Capsicum Clinical Capsules

Chronic Low Back Pain: Study showed a capsicum plaster preparation to have application in chronic non-specific back pain.

Postoperative pain: Study showed capsicum plaster applied at Korean hand acupuncture points reduced postoperative sore throat.

Anti-H pylori / Anti-ulcer: Study to demonstrate in vitro activity of capsaicin on metronidazole-susceptible and -resistant H pylori showed bactericidal effect even at lowest concentration (25 ug ml). Capsaicin the active ingredient of hot pepper showed in vitro activity against H pylori and presents a possible alternative treatment strategy for antibiotic resistant strains of H pylori, a reasonable meal supplement for those with duodenal and gastric ulcer, and for developing countries, a cheaper alternative.

Study showed capsaicin to have a dose-dependent inhibition of the H pylori, suggesting chili ingestion as possibly protective against H. pylori-associated gastroduodenal disease.

Anti-inflammtory effect in H pylori-infected gastric epithelial cells: Study showed capsaicin inhibited the release of pro-inflammatory cytokine, interleukin-8 (IL-8) by H. pylori-infected gastric epithelial cells.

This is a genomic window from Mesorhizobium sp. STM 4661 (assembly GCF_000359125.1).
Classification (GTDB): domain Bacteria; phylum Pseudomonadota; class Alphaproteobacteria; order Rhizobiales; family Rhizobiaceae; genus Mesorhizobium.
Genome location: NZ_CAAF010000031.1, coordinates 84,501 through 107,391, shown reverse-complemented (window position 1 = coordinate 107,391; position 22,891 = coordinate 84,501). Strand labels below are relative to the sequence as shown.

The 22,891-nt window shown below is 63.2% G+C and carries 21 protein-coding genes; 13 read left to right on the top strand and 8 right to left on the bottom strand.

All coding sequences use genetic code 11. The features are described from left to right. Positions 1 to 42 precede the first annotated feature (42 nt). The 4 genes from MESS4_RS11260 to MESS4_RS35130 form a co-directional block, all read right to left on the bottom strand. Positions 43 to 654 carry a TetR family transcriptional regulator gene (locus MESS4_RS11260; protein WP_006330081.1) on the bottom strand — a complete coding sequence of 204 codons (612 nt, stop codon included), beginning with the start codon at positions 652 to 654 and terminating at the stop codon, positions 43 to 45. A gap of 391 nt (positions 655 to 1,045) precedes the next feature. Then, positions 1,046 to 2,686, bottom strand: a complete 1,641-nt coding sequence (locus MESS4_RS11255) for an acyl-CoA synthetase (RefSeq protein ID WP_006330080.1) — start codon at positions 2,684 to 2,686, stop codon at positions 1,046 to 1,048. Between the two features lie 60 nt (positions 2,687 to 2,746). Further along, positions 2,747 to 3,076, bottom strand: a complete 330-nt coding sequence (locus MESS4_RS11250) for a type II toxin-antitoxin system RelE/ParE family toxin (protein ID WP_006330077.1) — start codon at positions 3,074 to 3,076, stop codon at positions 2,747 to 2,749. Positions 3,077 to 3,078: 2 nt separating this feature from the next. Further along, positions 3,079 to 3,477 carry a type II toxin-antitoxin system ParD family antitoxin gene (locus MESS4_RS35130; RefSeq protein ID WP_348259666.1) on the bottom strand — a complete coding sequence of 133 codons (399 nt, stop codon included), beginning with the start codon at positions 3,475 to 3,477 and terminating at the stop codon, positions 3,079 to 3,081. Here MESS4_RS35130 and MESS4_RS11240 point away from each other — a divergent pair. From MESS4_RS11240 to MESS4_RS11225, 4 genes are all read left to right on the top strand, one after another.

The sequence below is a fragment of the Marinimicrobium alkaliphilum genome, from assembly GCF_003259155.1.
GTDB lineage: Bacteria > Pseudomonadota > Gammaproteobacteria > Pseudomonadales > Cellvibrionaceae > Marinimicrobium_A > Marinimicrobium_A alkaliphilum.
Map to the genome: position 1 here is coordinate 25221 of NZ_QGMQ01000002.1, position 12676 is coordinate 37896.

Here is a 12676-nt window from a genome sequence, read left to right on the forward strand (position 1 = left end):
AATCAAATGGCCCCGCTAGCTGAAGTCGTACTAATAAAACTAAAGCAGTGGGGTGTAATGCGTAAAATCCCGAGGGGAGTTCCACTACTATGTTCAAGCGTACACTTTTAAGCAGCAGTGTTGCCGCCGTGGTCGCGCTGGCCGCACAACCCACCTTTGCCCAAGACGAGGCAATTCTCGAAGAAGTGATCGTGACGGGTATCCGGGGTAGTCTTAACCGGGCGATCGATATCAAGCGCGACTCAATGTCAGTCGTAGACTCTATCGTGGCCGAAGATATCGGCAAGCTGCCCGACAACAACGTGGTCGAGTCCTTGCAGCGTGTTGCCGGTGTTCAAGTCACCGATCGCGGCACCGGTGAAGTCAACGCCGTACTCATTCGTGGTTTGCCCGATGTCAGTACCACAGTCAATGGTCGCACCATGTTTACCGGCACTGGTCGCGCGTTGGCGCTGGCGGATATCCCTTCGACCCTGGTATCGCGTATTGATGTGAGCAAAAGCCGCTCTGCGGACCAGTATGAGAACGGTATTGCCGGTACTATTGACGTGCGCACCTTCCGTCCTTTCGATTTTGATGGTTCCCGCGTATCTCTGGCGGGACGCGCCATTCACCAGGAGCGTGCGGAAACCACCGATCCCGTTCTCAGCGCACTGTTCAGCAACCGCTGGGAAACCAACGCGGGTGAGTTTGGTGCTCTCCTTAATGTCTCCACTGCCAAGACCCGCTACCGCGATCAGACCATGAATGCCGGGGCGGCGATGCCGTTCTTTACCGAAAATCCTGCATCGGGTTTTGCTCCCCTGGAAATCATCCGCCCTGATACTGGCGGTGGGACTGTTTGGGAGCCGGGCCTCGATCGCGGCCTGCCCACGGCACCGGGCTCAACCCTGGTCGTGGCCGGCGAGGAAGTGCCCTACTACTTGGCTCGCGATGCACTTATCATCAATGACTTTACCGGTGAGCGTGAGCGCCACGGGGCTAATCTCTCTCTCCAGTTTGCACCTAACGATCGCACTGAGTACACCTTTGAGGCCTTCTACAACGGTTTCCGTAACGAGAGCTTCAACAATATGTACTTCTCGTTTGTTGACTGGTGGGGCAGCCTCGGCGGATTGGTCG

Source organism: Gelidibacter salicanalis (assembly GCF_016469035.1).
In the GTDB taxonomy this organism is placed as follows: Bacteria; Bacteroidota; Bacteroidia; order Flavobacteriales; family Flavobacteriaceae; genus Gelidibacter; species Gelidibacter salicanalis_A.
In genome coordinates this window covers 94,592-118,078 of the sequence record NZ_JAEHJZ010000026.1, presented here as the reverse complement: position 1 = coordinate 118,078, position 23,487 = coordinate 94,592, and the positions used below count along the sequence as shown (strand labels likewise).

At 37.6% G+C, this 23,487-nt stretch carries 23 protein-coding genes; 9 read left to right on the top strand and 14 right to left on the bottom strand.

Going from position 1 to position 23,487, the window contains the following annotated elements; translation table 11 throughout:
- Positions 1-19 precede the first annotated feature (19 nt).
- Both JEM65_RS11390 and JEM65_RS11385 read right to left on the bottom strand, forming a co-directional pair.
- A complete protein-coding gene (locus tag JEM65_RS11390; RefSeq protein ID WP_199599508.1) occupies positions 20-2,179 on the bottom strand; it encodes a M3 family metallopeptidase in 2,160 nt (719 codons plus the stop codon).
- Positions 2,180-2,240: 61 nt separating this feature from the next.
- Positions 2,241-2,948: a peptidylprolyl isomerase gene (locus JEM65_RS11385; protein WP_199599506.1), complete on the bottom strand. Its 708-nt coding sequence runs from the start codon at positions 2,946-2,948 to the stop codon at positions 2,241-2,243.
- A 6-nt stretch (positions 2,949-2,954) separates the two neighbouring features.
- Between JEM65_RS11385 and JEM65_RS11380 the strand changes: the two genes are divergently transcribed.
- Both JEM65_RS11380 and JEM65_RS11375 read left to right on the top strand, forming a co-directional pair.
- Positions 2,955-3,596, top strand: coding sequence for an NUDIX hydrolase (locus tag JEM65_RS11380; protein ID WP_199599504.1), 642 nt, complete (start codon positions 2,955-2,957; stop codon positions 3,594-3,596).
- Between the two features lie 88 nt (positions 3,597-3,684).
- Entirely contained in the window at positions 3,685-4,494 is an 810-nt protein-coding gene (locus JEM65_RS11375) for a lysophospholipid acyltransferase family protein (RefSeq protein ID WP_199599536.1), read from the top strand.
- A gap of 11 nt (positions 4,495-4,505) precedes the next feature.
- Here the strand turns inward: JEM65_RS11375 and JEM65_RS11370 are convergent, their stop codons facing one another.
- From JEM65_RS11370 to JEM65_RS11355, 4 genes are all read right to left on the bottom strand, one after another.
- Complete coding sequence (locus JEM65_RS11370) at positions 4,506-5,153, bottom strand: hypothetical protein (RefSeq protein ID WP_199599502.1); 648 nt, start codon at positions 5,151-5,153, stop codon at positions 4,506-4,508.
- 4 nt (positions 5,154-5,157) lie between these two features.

Hypoglycemic Principle: Study led to the extraction of the active principle, capsaicin. Results showed the capsaicin to be the major constituent of C frutescens that is responsible for the hypoglycemic episodes seen in dogs, an effect apparently mediated by insulin release.

Gastric Acid Secretion: Aqueous extracts of C annuum or C frutescens induced gastric acid secretion dose-dependently.

TPRV1 / Conflicting Glucose Effects: The action of capsaicin is mediated by TPRV1 (vanilliod receptor) belonging to the ion channel group. TPRV1 has been found on pancreatic beta cells, and activated by capsaicin to increase insulin secretion. However, another study reported pure capsaicin activating glucagon secreton and increasing plasma glucose. At present, capsaicin glucose effects are still conflicting.

Antibacterial / Anthelmintic: Phytochemical analysis of a methanol extract yielded saponins, tanins, alkaloids, glycosides and steroids. Study showed dose-dependent antibacterial and anthelmintic activity. Among the bacteria, Staph aureus was most susceptible, followed by K pneumonia and P aeruginosa. The anthelmintic effect al all concentrations was lesser when compared to standard. Results suggest the methanolic extract can be sued for bacterial and anthelmintic infections.